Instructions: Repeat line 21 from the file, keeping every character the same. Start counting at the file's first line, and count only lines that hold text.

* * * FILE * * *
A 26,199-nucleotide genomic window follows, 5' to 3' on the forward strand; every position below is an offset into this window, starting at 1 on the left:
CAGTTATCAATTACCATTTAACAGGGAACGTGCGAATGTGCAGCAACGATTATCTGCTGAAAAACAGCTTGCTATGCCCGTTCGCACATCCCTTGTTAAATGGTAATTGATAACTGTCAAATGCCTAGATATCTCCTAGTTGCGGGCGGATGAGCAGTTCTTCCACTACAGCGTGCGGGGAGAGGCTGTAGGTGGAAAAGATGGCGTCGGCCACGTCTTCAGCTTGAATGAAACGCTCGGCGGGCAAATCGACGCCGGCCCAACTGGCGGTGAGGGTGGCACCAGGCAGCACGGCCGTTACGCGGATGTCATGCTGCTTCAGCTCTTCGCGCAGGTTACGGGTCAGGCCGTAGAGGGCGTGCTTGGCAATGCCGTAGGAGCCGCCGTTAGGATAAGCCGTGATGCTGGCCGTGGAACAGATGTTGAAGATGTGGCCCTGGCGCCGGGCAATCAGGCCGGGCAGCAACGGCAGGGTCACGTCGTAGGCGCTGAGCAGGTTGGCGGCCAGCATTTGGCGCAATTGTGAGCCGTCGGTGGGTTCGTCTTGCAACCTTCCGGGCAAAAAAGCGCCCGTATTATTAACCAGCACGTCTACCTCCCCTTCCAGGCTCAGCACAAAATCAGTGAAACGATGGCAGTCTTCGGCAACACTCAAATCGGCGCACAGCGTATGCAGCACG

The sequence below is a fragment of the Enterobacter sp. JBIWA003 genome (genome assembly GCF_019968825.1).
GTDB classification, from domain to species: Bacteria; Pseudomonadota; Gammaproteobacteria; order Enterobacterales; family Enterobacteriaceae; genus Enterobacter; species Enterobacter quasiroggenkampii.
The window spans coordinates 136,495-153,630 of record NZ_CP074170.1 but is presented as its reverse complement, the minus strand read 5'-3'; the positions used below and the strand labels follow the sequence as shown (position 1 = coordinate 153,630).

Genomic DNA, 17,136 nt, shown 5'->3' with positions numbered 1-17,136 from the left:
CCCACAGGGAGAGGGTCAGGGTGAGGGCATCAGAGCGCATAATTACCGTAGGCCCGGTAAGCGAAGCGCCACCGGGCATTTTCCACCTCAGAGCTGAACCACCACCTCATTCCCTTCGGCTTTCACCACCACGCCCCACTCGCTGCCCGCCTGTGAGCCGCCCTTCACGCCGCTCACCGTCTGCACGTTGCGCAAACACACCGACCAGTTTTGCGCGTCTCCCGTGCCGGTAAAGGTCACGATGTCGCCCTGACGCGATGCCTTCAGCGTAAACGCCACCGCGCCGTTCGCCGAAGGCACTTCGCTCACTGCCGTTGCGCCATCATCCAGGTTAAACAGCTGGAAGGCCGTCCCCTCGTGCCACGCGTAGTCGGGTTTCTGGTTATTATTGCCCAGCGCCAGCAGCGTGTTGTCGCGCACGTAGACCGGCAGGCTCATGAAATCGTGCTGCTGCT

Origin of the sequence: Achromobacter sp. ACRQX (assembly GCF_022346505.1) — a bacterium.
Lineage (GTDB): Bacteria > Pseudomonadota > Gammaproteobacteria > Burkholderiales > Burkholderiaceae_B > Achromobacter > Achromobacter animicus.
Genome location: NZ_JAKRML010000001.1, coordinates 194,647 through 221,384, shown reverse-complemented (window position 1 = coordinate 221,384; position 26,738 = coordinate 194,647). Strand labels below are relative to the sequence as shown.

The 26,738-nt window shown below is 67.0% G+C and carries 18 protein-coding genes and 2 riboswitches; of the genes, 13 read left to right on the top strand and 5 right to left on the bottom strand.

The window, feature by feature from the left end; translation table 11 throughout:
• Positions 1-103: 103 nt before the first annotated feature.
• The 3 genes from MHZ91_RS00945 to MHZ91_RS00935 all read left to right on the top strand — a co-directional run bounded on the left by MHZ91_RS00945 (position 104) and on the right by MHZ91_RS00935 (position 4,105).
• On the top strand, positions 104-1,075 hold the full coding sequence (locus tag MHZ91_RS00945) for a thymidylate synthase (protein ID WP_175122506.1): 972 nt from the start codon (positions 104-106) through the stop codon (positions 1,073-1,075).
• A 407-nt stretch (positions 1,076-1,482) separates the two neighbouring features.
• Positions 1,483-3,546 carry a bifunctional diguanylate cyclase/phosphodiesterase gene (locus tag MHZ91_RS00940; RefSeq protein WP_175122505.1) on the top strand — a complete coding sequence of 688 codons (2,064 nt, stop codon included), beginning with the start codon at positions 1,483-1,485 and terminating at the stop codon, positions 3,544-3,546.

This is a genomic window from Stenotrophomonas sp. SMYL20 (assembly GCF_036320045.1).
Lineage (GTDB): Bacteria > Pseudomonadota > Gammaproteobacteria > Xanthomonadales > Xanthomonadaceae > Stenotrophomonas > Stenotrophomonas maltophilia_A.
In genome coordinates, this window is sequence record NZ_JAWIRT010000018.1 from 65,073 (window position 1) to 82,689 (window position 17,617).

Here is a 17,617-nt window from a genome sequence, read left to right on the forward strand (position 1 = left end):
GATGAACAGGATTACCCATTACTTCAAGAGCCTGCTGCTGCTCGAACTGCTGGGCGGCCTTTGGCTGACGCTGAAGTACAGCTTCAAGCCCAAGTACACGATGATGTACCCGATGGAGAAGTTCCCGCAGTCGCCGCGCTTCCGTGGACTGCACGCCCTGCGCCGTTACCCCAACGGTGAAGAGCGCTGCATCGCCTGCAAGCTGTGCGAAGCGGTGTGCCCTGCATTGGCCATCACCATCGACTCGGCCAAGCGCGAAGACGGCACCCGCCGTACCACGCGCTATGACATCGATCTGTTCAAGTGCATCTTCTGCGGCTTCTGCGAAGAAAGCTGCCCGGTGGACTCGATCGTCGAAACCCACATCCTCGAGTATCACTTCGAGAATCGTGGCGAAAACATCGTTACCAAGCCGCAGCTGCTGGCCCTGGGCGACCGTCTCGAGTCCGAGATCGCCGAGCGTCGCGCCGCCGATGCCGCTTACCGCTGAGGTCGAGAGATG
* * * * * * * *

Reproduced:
Here is a 17,617-nt window from a genome sequence, read left to right on the forward strand (position 1 = left end):